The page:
Synthesis of Polyynes Using Dicobalt Masking Groups

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    Extended triisopropylsilyl end-capped polyynes have been prepared from the corresponding tetracobalt complexes by removing the complexed dicobalt tetracarbonyldiphenylphosphinomethane (Co<sub>2</sub>(CO)<sub>4</sub>dppm) moieties. Unmasking of this “masked alkyne equivalent” was achieved under mild conditions with elemental iodine at room temperature, making it possible to obtain fragile polyynes with up to 20 contiguous sp-hybridized carbon atoms. The Co<sub>2</sub>(CO)<sub>4</sub>dppm moiety has a strong geometric and steric effect on the polyyne but does not have a marked electronic effect on the terminal alkyne, as indicated by NMR and IR spectroscopy, density functional theory calculations, and X-ray crystallography. An unusual “alkyne hopping” migration of the dicobalt group was noticed as a minor side reaction during copper-catalyzed Eglinton coupling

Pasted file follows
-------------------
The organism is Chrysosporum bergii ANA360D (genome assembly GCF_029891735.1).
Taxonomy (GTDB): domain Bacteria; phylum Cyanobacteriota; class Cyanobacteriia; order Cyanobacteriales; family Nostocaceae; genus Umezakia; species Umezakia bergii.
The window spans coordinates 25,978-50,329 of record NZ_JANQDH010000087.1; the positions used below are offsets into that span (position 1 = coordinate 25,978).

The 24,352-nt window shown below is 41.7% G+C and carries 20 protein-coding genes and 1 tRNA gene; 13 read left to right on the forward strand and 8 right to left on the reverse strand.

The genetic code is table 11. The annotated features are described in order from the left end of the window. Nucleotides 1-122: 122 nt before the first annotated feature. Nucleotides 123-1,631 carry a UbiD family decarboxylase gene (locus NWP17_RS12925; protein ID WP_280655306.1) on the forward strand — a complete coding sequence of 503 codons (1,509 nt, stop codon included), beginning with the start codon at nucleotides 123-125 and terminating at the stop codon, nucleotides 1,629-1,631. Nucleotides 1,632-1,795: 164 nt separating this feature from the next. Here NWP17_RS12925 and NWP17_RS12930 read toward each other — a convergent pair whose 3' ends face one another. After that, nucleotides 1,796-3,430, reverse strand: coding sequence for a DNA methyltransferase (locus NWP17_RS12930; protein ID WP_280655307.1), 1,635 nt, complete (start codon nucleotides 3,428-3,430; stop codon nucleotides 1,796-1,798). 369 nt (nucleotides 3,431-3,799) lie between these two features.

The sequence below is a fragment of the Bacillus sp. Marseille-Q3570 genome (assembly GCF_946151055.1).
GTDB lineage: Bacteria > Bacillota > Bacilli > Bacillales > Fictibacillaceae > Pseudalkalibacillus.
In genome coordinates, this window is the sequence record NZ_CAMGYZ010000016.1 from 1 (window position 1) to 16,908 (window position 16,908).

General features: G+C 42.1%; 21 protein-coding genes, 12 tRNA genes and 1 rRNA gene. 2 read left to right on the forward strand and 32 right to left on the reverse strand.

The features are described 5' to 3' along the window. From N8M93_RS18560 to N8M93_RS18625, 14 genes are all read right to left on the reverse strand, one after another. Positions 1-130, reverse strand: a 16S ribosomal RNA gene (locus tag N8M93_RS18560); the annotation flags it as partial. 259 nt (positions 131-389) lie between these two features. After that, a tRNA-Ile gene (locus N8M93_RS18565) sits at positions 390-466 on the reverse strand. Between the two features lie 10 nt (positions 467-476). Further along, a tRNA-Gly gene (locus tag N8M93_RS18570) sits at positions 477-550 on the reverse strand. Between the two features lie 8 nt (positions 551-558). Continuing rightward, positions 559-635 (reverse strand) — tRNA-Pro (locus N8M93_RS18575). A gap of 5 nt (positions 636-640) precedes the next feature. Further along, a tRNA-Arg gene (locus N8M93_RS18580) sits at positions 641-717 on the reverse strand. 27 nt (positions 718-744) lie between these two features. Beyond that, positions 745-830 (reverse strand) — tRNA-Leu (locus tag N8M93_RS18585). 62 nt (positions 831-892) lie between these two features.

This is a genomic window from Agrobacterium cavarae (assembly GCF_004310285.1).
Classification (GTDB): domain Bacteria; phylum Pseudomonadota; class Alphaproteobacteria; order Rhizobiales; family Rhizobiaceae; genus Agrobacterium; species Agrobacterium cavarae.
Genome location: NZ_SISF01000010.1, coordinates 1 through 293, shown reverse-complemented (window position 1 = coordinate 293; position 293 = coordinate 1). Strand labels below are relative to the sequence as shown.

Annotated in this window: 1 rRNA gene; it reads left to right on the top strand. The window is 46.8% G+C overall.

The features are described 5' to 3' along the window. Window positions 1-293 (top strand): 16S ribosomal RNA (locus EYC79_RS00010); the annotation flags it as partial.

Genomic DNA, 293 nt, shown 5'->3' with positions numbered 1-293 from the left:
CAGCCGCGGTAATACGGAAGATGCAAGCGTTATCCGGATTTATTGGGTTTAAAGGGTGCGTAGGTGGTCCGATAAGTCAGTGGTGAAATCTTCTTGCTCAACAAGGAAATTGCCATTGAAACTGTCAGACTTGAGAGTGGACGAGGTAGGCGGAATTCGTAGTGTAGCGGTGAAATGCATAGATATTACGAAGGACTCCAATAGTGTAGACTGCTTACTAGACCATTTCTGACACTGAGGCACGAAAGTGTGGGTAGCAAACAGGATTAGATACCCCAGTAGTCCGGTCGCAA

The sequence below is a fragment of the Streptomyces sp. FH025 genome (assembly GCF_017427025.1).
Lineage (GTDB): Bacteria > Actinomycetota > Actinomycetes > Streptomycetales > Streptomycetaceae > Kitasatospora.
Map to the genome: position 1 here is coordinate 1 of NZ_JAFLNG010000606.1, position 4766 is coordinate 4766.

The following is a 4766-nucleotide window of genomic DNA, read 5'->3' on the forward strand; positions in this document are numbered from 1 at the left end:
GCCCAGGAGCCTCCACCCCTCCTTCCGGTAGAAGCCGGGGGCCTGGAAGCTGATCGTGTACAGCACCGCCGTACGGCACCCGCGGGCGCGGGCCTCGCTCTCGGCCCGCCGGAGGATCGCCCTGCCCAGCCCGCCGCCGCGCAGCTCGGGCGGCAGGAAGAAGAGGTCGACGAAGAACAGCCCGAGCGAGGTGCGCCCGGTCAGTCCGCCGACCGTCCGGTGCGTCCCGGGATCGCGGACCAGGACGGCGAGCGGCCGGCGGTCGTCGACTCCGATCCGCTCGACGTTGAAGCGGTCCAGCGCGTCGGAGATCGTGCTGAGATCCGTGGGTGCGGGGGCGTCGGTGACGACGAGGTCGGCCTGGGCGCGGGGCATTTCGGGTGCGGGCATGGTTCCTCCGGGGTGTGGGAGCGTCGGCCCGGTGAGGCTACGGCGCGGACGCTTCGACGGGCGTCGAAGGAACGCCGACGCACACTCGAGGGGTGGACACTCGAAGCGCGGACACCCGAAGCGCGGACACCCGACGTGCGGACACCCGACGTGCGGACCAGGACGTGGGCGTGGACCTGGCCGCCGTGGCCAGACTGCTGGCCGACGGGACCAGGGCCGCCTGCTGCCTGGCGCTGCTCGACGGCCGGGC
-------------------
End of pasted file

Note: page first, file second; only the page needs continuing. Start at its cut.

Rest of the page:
A Discrete Three-Layer Stack Aggregate of a Linear Porphyrin Tetramer: Solution-Phase Structure Elucidation by NMR and X‑ray Scattering